Summer Wet Stuff

July 21, 2015

648909_9122271_lzOvercast with some occasional thin-ass sunshine this Tuesday afternoon on California’s north coast, and another mundane summer-weather episode for us.

Not so last weekend down southern-California way — Science writer Bob Henson at WunderBlog this morning:

Amazingly, the past weekend produced more rain in San Diego than the previous 100 Julys combined (1915–2014).
This was also more rain than the year’s wet-season months of January, February, and March managed to cough up.
Downtown Los Angeles notched 0.38” over the weekend, its greatest monthly total for any July in records going back to 1877 (the previous record was 0.24” in July 1886).

In that entire 139-year period, the station recorded a total of 1.17” of July rain, with close to a third of it falling this year.

(Illustration above found here).

Even in needing the all that water in this age of massive drought, like a shitload of stuff, there’s side-effects:

The spirit-boosting effects of the rain were accompanied by some rare disruptions, including a bridge collapse along Interstate 10 in far southeast California and the first rained-out pro baseball game at Anaheim’s Angel Stadium since 1995.

And that’s just a surface glance — flooding, mudslides, road closures, on and on. And Henson warns of the immediate future: ‘As unusual as the rain was, there could be even more to come in the next several months, as an already-strong El Niño event continues to gather steam. Records for Southern California from the past century show that the risk of impact from Pacific tropical storms and hurricanes is greater during El Niño years. History also tells us that we can’t rule out the possibility of a full-blown hurricane coming ashore: this apparently happened in 1858, long before the region was densely populated.’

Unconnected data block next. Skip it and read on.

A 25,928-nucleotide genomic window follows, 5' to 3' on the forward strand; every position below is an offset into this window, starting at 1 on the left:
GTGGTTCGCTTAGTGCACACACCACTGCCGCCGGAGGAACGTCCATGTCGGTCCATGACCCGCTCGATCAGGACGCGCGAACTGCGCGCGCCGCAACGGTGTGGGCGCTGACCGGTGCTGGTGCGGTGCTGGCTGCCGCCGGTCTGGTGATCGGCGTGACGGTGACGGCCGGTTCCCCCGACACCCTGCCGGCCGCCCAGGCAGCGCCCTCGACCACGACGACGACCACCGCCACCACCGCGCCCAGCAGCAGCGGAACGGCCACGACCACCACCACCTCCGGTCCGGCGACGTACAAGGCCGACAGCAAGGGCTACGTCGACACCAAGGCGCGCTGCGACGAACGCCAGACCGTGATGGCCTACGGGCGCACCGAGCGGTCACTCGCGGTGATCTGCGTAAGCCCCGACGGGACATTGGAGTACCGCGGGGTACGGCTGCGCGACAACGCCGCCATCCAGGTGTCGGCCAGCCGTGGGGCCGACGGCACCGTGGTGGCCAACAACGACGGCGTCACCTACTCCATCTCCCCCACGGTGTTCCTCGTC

In this past weekend’s festivities, only the remnants of former Hurricane Dolores added fuel to the storms.

And further to fuel the heat from a strong El Niño, apparently the oceans are warming faster than predicted/forecast just a few years ago — via Slate yesterday afternoon:

The study — written by James Hansen, NASA’s former lead climate scientist, and 16 co-authors, many of whom are considered among the top in their fields — concludes that glaciers in Greenland and Antarctica will melt 10 times faster than previous consensus estimates, resulting in sea level rise of at least 10 feet in as little as 50 years.
The study, which has not yet been peer-reviewed, brings new importance to a feedback loop in the ocean near Antarctica that results in cooler freshwater from melting glaciers forcing warmer, saltier water underneath the ice sheets, speeding up the melting rate.
Hansen, who is known for being alarmist and also right, acknowledges that his study implies change far beyond previous consensus estimates.
In a conference call with reporters, he said he hoped the new findings would be “substantially more persuasive than anything previously published.”
I certainly find them to be.

And seemingly a separate study coming to the same conclusions — one of the authors of that research, John Abraham from University of St. Thomas, wrote via the Guardian, also yesterday:

As I have said many times on this blog, if you want to know how much “global warming” is happening, you really have to be able to measure “ocean warming”.
That is because more than 90 percent of the excess energy coming to the Earth from greenhouse gases goes into the ocean waters.
My colleagues and I have a new publication, which better characterizes this heating and also compares climate model predictions with actual measurements.
It turns out models have under-predicted ocean warming over the past few decades.

Rain and sea-level rise — sounds of summer?

Leave a Reply

Your email address will not be published. Required fields are marked *

This site uses Akismet to reduce spam. Learn how your comment data is processed.